Building Character Strengths in Children

Building character strengths in children seem to be a battle for parents of all generations. Societal evils have grown, changed, adapted themselves to how our value system has evolved. We as parents seek new, innovative methods to inculcate good habits, nurture character and instill life-long values. However how many of us really understand what are character strengths? Are these genetic? If yes, which ones are genetic and what can be nurtured? If not then why is it such a struggle to bring about changes in a child after a difficult childhood? We will discuss 10 or 12 vital Character strengths that are a must for each child’s development in a series of blog-posts.

Character strengths are defined as a set of strengths contributing to the well-being of the child, that every parent wants to see in their child, across time, geographical barriers and religion. They range from Zest, Grit, Resilience, Social Intelligence, Kindness and more, to Love. Yes, Grit and Love both are character strengths. Research has tried to identify which of these character strengths are genetic. It is very difficult to nail them down, despite years of research by Dr. Angela Duckworth and her colleagues. However, the character strength we want to discuss today is Grit. And in order to limit ourselves to the point of discussion, Grit seems to be a character strength that can be nurtured. So what is Grit? – Ability to stick through the hard times, to sustain through difficult times in the face of adversity, to pursue single-mindedly a small set of goals.

So when should a parent begin to worry about whether his child is developing grit or no? In short, what are the tell-tale signs that a parent should be worried about in regards to the character strength – Grit?

1)      The child does not like to take up difficult tasks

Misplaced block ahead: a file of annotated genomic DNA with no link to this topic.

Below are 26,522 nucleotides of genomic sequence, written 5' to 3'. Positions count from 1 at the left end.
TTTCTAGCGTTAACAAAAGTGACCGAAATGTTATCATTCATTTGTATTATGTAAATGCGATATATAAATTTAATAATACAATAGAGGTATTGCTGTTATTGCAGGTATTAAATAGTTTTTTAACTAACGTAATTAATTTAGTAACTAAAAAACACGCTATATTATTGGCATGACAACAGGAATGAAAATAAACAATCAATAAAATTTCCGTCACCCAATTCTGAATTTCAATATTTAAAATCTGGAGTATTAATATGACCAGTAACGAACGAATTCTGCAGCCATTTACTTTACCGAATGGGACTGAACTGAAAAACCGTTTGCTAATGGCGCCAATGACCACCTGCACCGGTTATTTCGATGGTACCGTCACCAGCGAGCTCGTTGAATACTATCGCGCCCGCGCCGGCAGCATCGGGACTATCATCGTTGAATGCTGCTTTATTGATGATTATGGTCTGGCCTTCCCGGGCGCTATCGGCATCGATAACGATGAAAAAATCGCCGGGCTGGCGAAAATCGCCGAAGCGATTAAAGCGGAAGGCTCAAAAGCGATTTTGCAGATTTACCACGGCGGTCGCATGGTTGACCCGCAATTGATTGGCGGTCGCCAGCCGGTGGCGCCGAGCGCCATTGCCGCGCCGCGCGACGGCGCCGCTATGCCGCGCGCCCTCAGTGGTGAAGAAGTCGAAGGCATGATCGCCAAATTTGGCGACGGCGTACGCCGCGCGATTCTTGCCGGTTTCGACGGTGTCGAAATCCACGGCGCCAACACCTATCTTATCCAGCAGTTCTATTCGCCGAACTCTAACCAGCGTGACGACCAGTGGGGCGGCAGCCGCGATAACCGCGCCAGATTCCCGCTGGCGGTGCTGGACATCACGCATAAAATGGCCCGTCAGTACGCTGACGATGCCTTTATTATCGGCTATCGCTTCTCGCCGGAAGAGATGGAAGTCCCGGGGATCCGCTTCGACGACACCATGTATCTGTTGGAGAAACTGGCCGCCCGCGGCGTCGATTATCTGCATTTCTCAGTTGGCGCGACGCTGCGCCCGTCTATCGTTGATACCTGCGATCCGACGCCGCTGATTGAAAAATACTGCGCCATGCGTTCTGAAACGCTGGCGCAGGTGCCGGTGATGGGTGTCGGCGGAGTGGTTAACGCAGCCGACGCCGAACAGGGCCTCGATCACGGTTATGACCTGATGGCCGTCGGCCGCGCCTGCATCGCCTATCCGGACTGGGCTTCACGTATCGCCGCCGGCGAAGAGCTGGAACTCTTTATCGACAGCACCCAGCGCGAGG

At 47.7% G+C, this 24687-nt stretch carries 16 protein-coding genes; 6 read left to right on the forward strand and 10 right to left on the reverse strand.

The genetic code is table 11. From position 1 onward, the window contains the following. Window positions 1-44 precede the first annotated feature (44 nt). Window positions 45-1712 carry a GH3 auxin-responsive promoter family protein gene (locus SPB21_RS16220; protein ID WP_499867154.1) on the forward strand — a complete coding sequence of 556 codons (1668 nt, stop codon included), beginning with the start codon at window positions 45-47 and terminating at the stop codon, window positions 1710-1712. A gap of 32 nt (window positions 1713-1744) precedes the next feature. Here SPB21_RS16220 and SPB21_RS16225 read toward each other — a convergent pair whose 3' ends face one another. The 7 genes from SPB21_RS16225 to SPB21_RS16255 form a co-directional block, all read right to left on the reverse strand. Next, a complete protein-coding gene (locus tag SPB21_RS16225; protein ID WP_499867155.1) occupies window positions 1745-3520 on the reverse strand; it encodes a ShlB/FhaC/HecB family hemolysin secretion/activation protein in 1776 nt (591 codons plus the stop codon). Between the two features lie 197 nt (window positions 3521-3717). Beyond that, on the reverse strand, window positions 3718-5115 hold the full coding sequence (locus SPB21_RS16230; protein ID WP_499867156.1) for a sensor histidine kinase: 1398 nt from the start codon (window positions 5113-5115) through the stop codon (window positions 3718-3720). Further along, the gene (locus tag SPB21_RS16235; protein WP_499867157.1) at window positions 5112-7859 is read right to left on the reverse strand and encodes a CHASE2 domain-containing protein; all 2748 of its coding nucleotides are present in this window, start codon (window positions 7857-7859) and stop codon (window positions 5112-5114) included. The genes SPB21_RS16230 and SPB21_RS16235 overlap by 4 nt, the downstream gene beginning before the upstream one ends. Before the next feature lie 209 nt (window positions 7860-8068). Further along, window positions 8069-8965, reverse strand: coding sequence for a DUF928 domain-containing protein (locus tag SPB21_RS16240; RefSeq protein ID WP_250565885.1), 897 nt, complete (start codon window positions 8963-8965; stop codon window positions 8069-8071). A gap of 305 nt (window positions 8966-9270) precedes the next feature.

There are times when children analyse the size of the problem. Basis what they see, they either think they can crack it or no. If in doubt, they do not want to even initiate the thought of problem-solving.

2)      The child uses statements like – I don’t think I can continue with this OR I am done!(when they are actually not!) OR I don’t want to do this anymore!

Statements of these natures show us the child’s thought about thinking creatively or even generic thinking. The child was able to muster up courage to begin the project, but suddenly seems to have lost interest. It could be because of boredom, but it also could mean he is not able to think further to compete it. Or that suddenly the problem at hand seems larger than what the child had anticipated. Losing interest very fast and moving on from a project or subject at hand is also considered to be a serious deficiency in Grit.

3)      Fragile Through-breds (Dominic) – Children who have always been successful in life, never tasted failure might not really want to finger projects or activities where they see themselves fail.

Grit is not about succeeding in life. It is about sustaining through the process of deliberate practice to achieve goals. Give it a thought, what do you do in your daily life for your child to learn Grit? The best way to reflect is always to write down. Go ahead, takea sheet and a pen. To begin with pen down 3 things you are doing to teach Grit. Add one more to the list every week.

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